Although not as well studied as elastase, cathepsin G22,23 and proteinase-324 have also been found in airway fluids of patients with CF. One study of CF sputum found nearly equal levels of cathepsin G and elastase,23 as was anticipated because of the nearly equal content of the two enzymes in neutrophils (1.1 pg elastase per cell, 0.8 pg cathepsin G)9 and their shared mechanisms of release. Schuster et al22 found lower levels of cathepsin G than elastase in sputum, similar to our findings in BAL fluid. Because only activity was measured, the lower cathepsin G level might reflect its specific inhibition. Also, although the three neutrophil granule serine proteases are cationic, the rank order is cathepsin G>elastase>proteinase-3, so cathepsin G might bind preferentially to negative surfaces such as cell surfaces,25 mucus, or DNA23,26 and not be harvested in cell-free BAL fluid.

The postulate that inflammatory neutrophil protease, specifically elastase, destroys SP-A has been previously suggested and was discussed within the context of CF in a recent review.27 Earlier studies have shown that canine and bovine SP-A are degraded by elastase and by supernatants of activated neutrophils.28–30 The present study extends these findings to human SP-A and BAL fluid and shows that the degrading activity of SP-A is a capacity shared by all three neutrophil granule serine proteases.

Using a proteomics approach, von Bredow et al found small SP-A degradation fragments in BAL fluid from CF but not from non-CF patients.31 Following 8 weeks of aerosol treatment with the serine proteinase inhibitor α1-antitrypsin (α1-protease inhibitor), SP-A fragments decreased, suggesting that proteases contribute to SP-A degradation in CF and that antiprotease treatment may decrease degradation.32

Cumulatively, the present and previous studies suggest that neutrophil serine proteases, particularly cathepsin G and elastase, are pathological agents that destroy SP-A in CF airways and thereby contribute to loss of innate pulmonary antimicrobial defence. Whether a similar situation occurs in non-CF respiratory conditions with decreased SP-A levels such as bacterial and viral pneumonia, acute respiratory distress syndrome, and idiopathic pulmonary fibrosis5,6,33 is at present more speculative. The inflammation component is well documented and, although elastase activity is generally not detected in BAL fluid, this does not mean that SP-A in patient airways is not exposed to neutrophil serine proteases. These enzymes, when released into extracellular space, are expected to act locally and transiently, with their activity terminated when diffusion permits encounter with protease inhibitors.34 For elastase or cathepsin G to be detected enzymatically in harvested BAL fluid, the amount must be sufficient to overwhelm the total protease inhibitor shield of the airway. Thus, enzyme assay detects only the most extreme cases of in vivo exposure to neutrophil proteases which are frequent in CF. Further studies are needed to determine whether an excess of neutrophil proteases sufficient to degrade SP-A is transiently present in non-CF patients with inflammatory conditions. Possible evidence would include a decrease in the elastase inhibitory activity of BAL fluid or the presence of elastase bound to protease inhibitors.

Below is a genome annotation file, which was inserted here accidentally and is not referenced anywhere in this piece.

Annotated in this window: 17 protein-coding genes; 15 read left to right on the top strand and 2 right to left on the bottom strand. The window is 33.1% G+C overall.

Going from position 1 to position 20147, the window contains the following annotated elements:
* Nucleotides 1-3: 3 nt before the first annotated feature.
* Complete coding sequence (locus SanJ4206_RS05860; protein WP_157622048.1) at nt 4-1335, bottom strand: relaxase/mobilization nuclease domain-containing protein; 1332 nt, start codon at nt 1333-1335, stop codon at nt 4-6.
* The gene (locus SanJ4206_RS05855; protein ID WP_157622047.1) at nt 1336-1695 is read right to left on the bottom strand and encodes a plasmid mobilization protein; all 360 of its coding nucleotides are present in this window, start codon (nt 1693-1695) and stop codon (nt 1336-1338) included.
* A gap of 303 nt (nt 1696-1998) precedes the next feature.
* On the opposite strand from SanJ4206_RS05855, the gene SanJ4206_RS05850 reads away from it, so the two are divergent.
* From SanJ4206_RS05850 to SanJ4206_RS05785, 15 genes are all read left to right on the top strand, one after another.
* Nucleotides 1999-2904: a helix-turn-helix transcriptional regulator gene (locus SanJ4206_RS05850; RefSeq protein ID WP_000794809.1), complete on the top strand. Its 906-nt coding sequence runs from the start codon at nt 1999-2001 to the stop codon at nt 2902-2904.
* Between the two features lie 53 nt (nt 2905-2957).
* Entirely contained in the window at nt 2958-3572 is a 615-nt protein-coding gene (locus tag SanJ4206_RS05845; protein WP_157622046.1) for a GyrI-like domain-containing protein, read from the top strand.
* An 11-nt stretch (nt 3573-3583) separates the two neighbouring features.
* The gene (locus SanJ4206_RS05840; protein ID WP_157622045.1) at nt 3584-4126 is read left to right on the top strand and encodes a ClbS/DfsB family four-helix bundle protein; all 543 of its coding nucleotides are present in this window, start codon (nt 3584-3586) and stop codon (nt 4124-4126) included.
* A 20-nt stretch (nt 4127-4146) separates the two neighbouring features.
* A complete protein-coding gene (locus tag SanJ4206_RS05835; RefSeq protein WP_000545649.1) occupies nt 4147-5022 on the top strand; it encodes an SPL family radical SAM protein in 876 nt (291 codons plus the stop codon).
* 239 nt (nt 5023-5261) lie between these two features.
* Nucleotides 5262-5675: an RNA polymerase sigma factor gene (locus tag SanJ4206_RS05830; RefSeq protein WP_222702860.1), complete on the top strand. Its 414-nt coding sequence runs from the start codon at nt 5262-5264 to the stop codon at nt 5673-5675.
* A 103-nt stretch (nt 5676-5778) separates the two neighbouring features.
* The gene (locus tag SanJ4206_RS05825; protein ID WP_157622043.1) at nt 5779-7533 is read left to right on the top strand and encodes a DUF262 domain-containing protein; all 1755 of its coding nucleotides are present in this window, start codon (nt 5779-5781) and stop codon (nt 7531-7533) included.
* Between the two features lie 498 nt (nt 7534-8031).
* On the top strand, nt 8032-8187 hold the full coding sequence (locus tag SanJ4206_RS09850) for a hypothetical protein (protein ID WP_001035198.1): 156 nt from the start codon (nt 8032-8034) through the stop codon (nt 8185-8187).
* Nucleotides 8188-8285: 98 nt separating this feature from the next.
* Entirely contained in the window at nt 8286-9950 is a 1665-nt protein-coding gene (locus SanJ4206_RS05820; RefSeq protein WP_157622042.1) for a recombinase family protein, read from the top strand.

We recognise that a detailed analysis of BAL fluid was performed on a limited number of specimens from CF patients and does not rule out the possibility of contributions from other proteases or other mechanisms to the pathological decrease in SP-A. Indeed, a recent study showed that SP-A is degraded by a metalloprotease produced by Pseudomonas aeruginosa.35 That endogenous SP-A was degraded by endogenous proteases in vitro may have resulted from the mixing of fluid from the alveolar and airway compartments in the lavage fluid. It is likely that SP-A in the airway would be subject to an enormous burden of proteases. In our small series there was no statistically significant correlation between SP-A and either cathepsin G or neutrophil elastase, although samples with the highest cathepsin G and neutrophil elastase levels had low levels of SP-A. In a larger series, inverse correlations were seen in CF patients with airway infection and high neutrophil counts.36

The cumulative evidence suggests a causal link in respiratory inflammation, particularly in CF, of degradation of SP-A mediated by neutrophil serine protease and the loss of antimicrobial innate protection. The finding that each of the neutrophil azurophil granule serine proteases degrades SP-A emphasises the importance of considering these enzymes collectively as a source of destruction in inflammatory conditions. Drugs that target all three destructive proteases may be required to prevent loss of antimicrobial activity.


The authors thank Dr Y Kuroki for kindly providing antibodies, Dr G Caughey for valuable discussion, Drs C Benarafa, S Das and H Remold for critical reading of the manuscript and K Ronaszeki, W Nolin, I Osberg and M Sontag for technical contributions.



  • Funding: This work was supported by the Cystic Fibrosis Foundation, Mike McMorris Cystic Fibrosis Center, and NIH grants HL66548 and RR00069 General Clinical Research Centers Program of the NCRR as well as a student fellowship award to FR from the Office of Enrichment Programs at Harvard Medical School.